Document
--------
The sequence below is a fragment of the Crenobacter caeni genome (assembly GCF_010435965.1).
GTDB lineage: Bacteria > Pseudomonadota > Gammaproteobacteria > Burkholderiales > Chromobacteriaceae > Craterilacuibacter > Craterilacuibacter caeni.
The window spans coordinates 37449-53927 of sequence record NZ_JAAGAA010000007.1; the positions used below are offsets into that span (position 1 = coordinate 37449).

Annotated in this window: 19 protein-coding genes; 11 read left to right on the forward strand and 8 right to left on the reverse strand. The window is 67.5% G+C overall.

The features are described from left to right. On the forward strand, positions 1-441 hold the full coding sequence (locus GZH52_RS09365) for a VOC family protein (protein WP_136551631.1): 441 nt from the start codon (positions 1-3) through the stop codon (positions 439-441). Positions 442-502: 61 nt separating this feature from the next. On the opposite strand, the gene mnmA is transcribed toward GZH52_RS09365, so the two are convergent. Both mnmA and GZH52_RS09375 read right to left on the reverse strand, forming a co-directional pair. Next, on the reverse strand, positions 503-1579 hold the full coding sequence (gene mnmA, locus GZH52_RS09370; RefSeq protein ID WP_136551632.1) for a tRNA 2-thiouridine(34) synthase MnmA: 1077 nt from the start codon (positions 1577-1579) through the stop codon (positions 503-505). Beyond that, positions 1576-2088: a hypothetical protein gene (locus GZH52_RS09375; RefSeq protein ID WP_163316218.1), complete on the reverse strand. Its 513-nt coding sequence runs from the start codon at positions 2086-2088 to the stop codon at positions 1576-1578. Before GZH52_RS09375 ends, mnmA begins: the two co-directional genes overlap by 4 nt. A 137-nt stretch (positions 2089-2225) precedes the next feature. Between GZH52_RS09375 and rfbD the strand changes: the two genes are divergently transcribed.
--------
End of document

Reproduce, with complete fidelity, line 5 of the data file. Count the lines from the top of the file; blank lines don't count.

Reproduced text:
The features are described from left to right. On the forward strand, positions 1-441 hold the full coding sequence (locus GZH52_RS09365) for a VOC family protein (protein WP_136551631.1): 441 nt from the start codon (positions 1-3) through the stop codon (positions 439-441). Positions 442-502: 61 nt separating this feature from the next. On the opposite strand, the gene mnmA is transcribed toward GZH52_RS09365, so the two are convergent. Both mnmA and GZH52_RS09375 read right to left on the reverse strand, forming a co-directional pair. Next, on the reverse strand, positions 503-1579 hold the full coding sequence (gene mnmA, locus GZH52_RS09370; RefSeq protein ID WP_136551632.1) for a tRNA 2-thiouridine(34) synthase MnmA: 1077 nt from the start codon (positions 1577-1579) through the stop codon (positions 503-505). Beyond that, positions 1576-2088: a hypothetical protein gene (locus GZH52_RS09375; RefSeq protein ID WP_163316218.1), complete on the reverse strand. Its 513-nt coding sequence runs from the start codon at positions 2086-2088 to the stop codon at positions 1576-1578. Before GZH52_RS09375 ends, mnmA begins: the two co-directional genes overlap by 4 nt. A 137-nt stretch (positions 2089-2225) precedes the next feature. Between GZH52_RS09375 and rfbD the strand changes: the two genes are divergently transcribed.